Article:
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Another piece on Mike from RPI:

PRESS RELEASE March 15, 2000
deCODE Genetics is Bad Business for Commercial Genomics in Iceland, says Rensselaer Ethicist and Professor
TROY, N.Y. -- deCODE Genetics, the company licensed to create a nationwide healthcare database in Iceland, recently filed for an IPO with the Security and Exchange Commission earlier this week, making the genes of the people of Iceland a publicly traded commodity.
      This is bad business, says Mike Fortun, an ethicist and professor of Science and Technology Studies at Rensselaer Polytechnic Institute in Troy, NY.
      "deCODE's been given a 12-year monopoly on this data," says Fortun. "Regardless of what you think of people as genetics resources, monopolies are not the way to go. This company has presumed that everyone consented to be on this database unless they opted out. It's troubling to see the principles of informed consent overturned this easily."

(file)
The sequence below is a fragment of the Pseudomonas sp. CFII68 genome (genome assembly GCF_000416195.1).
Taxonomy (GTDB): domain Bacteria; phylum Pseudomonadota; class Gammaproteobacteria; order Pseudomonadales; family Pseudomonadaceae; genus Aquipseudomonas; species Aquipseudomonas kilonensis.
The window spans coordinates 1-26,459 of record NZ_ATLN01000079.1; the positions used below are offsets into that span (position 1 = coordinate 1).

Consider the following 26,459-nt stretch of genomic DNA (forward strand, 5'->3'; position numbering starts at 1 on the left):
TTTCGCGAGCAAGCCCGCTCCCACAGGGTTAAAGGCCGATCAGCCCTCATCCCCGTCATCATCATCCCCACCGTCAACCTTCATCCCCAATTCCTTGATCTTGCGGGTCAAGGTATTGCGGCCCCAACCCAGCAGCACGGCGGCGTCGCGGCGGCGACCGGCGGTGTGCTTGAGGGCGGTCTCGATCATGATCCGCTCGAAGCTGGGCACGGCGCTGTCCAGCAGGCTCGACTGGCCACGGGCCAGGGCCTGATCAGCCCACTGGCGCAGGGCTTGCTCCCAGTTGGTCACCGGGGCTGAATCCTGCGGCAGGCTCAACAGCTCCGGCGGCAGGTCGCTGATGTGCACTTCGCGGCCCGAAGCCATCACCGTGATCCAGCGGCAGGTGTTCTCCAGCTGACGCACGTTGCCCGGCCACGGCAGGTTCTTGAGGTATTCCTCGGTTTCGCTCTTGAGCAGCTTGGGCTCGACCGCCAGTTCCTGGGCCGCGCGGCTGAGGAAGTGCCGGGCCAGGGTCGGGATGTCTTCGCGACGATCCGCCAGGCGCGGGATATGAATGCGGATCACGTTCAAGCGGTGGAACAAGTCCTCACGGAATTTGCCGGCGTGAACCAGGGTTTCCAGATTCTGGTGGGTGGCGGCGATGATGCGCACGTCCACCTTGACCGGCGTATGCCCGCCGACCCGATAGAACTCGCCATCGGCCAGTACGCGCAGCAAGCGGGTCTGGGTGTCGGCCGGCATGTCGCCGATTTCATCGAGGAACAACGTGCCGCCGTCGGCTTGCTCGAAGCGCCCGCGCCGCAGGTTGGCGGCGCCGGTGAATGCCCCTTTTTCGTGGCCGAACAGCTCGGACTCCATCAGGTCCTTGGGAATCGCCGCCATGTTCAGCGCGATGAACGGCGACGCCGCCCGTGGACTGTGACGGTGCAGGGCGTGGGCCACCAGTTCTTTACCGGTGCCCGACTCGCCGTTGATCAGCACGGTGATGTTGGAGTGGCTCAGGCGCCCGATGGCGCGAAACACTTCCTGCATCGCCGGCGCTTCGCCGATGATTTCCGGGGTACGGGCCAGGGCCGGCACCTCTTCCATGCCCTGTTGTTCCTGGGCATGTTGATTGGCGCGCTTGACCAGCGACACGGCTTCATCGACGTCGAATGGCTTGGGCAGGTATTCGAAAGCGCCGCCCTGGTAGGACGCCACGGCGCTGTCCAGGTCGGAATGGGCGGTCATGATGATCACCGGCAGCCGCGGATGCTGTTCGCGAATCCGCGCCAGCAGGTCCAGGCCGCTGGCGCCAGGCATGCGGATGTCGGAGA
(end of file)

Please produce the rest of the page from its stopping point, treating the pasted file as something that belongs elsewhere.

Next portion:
Fortun will be in Iceland from March 10-18 for a public forum on the issue sponsored by Mannvernd, the Association for Ethics in Science and Medicine in Iceland
      "What does it mean to have informed consent where biotechnological change is happening at such an astounding rate? No one has any idea what's going to happen in the genomics research race in the next 2-5 years," Fortun says. "Questions of disease, health, and privacy are being renegotiated so quickly. We need to invent better and more democratic processes to deal with this."
      Fortun will be interviewing lawyers who have sent letters to the 16,000 people who have opted out of the decode database, offering to represent them. Allegedly, these lawyers are trying to get deCODE to pay these people to opt back into the database. Fortun will also be interviewing a number of psychiatrists, molecular biologists, geneticists, immunologists, and doctors who have all been critical of deCODE's operation from the start.